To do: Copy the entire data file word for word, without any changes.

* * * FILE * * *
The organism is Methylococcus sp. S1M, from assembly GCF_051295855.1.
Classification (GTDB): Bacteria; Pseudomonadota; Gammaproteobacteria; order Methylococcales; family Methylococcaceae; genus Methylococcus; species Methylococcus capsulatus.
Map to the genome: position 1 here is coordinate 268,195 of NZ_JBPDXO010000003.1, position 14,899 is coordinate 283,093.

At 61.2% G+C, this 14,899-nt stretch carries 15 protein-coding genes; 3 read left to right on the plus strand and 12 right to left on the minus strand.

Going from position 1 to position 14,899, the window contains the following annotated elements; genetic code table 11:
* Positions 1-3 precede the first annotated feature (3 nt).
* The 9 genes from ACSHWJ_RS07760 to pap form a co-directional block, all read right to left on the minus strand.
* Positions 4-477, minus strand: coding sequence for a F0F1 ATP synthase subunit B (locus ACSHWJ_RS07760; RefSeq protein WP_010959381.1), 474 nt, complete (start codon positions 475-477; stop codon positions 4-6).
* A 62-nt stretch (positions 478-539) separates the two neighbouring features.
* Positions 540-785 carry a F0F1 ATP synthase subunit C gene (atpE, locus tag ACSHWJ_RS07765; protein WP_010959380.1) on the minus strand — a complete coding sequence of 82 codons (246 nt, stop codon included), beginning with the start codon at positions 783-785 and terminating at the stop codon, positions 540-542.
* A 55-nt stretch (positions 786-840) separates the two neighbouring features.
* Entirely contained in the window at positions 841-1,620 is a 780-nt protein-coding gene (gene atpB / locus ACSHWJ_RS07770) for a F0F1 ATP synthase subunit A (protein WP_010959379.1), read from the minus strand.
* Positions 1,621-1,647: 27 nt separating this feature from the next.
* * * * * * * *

The organism is Methylococcus sp. S1M, from assembly GCF_051295855.1.
Classification (GTDB): Bacteria; Pseudomonadota; Gammaproteobacteria; order Methylococcales; family Methylococcaceae; genus Methylococcus; species Methylococcus capsulatus.
Map to the genome: position 1 here is coordinate 268,195 of NZ_JBPDXO010000003.1, position 14,899 is coordinate 283,093.

At 61.2% G+C, this 14,899-nt stretch carries 15 protein-coding genes; 3 read left to right on the plus strand and 12 right to left on the minus strand.

Going from position 1 to position 14,899, the window contains the following annotated elements; genetic code table 11:
* Positions 1-3 precede the first annotated feature (3 nt).
* The 9 genes from ACSHWJ_RS07760 to pap form a co-directional block, all read right to left on the minus strand.
* Positions 4-477, minus strand: coding sequence for a F0F1 ATP synthase subunit B (locus ACSHWJ_RS07760; RefSeq protein WP_010959381.1), 474 nt, complete (start codon positions 475-477; stop codon positions 4-6).
* A 62-nt stretch (positions 478-539) separates the two neighbouring features.
* Positions 540-785 carry a F0F1 ATP synthase subunit C gene (atpE, locus tag ACSHWJ_RS07765; protein WP_010959380.1) on the minus strand — a complete coding sequence of 82 codons (246 nt, stop codon included), beginning with the start codon at positions 783-785 and terminating at the stop codon, positions 540-542.
* A 55-nt stretch (positions 786-840) separates the two neighbouring features.
* Entirely contained in the window at positions 841-1,620 is a 780-nt protein-coding gene (gene atpB / locus ACSHWJ_RS07770) for a F0F1 ATP synthase subunit A (protein WP_010959379.1), read from the minus strand.
* Positions 1,621-1,647: 27 nt separating this feature from the next.